For the marriage equality movement, this history builds on existing scholarship exploring the potential disadvantages of marriage equality litigation. Some proponents of marriage equality have battled to separate their cause from any demand for rights for those engaging in other forms of stigmatized conduct, reaffirming the State’s power to distinguish licit from illicit sex. In the past, similar strategies have been costly. Incremental tactics may promise realistic social change, appealing to the concerns of cautious judges, allowing democratic debate to unfold outside the courts, and minimizing the chances of backlash. As the history studied here shows, however, incremental tactics may inadvertently entrench the status quo.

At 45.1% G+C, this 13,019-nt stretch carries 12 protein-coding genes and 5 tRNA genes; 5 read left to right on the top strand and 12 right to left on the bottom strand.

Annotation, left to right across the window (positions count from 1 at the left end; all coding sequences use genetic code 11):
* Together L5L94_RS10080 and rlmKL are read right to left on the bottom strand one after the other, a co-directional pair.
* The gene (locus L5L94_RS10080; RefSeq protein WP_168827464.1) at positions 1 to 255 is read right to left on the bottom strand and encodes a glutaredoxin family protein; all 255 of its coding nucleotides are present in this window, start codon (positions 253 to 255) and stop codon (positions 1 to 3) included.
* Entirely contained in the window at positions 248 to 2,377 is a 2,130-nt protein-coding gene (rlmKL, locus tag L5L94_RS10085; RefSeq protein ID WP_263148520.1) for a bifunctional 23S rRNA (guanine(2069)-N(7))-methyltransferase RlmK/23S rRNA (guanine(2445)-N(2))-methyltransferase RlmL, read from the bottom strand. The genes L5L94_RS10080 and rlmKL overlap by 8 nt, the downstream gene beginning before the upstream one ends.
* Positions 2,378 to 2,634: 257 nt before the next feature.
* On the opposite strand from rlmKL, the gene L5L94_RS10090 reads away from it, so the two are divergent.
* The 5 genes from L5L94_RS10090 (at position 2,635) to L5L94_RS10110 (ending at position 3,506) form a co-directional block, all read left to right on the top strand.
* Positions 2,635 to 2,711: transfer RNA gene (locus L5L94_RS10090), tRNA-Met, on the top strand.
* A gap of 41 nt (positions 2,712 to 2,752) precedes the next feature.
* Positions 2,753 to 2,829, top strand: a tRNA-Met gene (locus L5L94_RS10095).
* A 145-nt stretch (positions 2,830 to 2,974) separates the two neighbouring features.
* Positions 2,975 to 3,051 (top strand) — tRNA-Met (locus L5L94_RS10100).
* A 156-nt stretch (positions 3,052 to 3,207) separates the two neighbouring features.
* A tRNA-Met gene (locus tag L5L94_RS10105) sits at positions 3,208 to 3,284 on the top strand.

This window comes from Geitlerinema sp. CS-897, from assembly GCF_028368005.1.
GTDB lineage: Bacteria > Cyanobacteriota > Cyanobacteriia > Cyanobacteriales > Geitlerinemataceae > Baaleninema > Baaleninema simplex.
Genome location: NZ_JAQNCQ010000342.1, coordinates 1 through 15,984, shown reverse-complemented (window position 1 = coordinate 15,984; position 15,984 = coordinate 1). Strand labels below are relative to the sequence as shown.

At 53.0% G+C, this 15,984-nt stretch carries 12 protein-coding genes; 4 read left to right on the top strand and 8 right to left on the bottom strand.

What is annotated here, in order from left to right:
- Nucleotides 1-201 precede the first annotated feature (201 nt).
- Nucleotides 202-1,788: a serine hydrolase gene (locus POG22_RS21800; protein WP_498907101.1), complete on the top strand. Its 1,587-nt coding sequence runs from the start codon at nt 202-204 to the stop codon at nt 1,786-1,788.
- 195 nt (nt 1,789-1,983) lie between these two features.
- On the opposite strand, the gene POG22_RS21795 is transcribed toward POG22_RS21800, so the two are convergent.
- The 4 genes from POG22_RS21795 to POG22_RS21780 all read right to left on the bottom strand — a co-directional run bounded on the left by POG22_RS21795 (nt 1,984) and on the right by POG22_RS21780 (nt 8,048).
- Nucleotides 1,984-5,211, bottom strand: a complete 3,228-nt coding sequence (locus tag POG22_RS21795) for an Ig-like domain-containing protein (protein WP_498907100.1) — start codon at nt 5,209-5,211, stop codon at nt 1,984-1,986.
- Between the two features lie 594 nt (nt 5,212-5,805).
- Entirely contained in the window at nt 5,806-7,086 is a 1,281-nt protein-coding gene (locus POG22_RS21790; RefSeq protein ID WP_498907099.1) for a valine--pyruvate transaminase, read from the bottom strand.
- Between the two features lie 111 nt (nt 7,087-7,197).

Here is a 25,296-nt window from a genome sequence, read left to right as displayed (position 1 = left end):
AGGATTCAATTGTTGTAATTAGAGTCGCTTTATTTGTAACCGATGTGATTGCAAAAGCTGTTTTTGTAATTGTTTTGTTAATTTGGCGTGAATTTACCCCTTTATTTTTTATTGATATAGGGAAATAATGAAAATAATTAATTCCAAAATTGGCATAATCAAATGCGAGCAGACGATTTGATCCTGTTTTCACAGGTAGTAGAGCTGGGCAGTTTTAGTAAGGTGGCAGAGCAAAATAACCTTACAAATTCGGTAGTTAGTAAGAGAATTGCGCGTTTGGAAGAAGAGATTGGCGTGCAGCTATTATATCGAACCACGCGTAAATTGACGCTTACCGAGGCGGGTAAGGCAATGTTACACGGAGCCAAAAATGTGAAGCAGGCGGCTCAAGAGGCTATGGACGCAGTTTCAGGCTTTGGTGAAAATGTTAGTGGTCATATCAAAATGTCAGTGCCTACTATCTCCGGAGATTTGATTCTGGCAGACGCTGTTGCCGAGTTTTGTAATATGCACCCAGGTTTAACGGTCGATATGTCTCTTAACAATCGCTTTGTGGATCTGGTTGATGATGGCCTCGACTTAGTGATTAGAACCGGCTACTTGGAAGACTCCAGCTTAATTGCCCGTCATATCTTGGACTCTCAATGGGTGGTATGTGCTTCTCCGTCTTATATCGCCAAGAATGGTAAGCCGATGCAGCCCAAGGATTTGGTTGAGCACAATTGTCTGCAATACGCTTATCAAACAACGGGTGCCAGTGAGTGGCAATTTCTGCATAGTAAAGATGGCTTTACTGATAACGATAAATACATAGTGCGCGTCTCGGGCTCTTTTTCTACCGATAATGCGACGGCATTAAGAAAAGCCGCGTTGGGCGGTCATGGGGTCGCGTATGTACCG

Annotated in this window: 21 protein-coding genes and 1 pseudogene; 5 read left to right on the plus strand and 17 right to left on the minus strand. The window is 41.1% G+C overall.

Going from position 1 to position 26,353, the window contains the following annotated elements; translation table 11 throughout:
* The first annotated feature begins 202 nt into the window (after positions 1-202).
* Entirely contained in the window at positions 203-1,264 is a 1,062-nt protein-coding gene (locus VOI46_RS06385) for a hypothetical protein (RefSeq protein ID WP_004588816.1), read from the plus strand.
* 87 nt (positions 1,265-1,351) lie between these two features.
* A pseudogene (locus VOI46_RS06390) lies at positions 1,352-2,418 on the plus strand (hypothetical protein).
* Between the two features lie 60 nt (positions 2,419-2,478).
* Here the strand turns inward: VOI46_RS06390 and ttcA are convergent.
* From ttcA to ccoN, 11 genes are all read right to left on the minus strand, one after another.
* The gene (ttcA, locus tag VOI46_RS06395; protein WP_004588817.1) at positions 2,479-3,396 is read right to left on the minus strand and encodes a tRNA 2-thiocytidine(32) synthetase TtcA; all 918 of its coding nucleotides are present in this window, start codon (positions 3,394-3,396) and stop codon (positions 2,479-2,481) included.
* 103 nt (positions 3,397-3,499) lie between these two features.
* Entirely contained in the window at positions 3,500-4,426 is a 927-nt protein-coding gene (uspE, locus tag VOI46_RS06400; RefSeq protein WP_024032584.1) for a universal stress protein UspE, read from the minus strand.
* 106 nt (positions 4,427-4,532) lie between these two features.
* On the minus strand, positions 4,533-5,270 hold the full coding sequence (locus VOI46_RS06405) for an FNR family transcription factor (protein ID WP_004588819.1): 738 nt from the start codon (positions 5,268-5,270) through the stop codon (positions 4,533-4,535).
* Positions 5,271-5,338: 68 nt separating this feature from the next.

This Article proceeds in four parts. Part II positions the marriage equality struggle in a longer narrative about battles to expand sexual liberty. This Section begins the narrative by exploring the illegitimacy backlash of the 1960s and 1970s. In that period, illegitimacy discourse served as a convenient vehicle for discomfort with the changing status of racial minorities and women. Some feminists, welfare-rights activists, civil libertarians, and civil rights leaders saw the illegitimacy backlash as an opportunity to elaborate on the connections between sexual pluralism, race discrimination, and sex discrimination.